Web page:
Gene Henderson: Honoring Muni’s First Black Division Manager
In recognition of Black History Month, we bring you the story of Gene Henderson, the first Black man to become the head of a Muni bus division, Muni’s Kirkland Division.
Gene Henderson was born in Houston, Texas, in 1916. He married his wife Naomi in 1939 and then served in the U.S. Army during World War II. Following the war, Gene and his family moved to San Francisco where he began his career at the San Francisco Municipal Railway.
On February 1, 1946, Henderson was hired as a streetcar motorman out of Sutro Division, which was located on the corner of 32nd Ave. and Clement St. He was hired just five years after Muni’s first Black transit operator, Audley Cole, had successfully fought to integrate the carmen’s union in 1941. In his early days at Muni, Gene worked one of the three lines running out of Sutro Division from the Ferry Building to the Richmond District on Sutter Street.
Gene Henderson, photographed in March 1951 for the Muni "Man of the Month" award.
Five years into his career at Muni, Henderson moved to Kirkland Division as a bus driver and was nominated by passenger commendations for the Muni "Man of the Month" award, a recognition given to operators demonstrating excellence in their work.
Moving Through the Ranks
Gene Henderson’s career was marked by a series of new assignments and promotional advancements within the organization. Moving from motorman to bus driver, line trainer, inspector, dispatcher and claims investigator before becoming superintendent, Henderson gained the skills and knowledge he needed to run a busy operating division first-hand. He was appointed head of Kirkland Division in 1973. In the June-July 1973 issue of Muni’s Trolley Topics newsletter, it was reported that on his first day in the position, he treated Kirkland operators to doughnuts and coffee along with a bit of advice from his years of experience.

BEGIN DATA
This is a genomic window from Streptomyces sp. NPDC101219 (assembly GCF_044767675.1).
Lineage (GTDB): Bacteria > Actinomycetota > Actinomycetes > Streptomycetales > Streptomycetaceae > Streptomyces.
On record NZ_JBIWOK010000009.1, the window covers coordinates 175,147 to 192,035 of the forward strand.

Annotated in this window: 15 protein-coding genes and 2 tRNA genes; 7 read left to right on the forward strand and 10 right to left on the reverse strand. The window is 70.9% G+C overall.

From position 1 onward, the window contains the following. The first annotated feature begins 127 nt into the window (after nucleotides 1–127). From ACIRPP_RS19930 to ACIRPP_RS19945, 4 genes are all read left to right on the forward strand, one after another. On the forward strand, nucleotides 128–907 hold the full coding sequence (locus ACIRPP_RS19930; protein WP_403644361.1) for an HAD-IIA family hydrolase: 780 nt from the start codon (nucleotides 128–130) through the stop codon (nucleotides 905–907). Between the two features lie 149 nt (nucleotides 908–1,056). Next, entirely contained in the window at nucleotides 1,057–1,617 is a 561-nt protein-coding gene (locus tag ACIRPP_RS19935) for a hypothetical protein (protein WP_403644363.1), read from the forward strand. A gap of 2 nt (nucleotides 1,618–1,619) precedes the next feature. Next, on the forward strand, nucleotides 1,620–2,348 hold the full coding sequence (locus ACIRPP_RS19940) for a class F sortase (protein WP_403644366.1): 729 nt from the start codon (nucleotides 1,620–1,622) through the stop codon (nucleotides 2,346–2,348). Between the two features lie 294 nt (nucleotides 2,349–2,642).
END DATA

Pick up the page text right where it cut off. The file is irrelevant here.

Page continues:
Gene Henderson (seated, fourth from the left) is pictured here with Muni's Claims Department staff in 1979, just one year before his retirement.
Late Career and Retirement
After three years as head of Kirkland, Henderson was on the move again, transferring to Assistant Claims Agent in 1976. Shortly thereafter, he became Safety and Training Supervisor in 1977, overseeing operator training and safety programs. In 1980, Henderson retired from Muni after over 34 years of service. In the Trolley Topics newsletter article from the time, Henderson noted, "I've given it my best shot." An understatement for a man who began as a streetcar operator and ended up as an important contributor to Muni's operations management. Henderson passed away in 1999 at the age of 83.
For more stories of Muni’s unsung heroes and others who helped break down barriers in San Francisco transit, check out the article Black barrier-breakers in San Francisco transit from Muni preservation partner Market Street Railway and our past blog Muni's Unsung Heroes of Black History on the topic.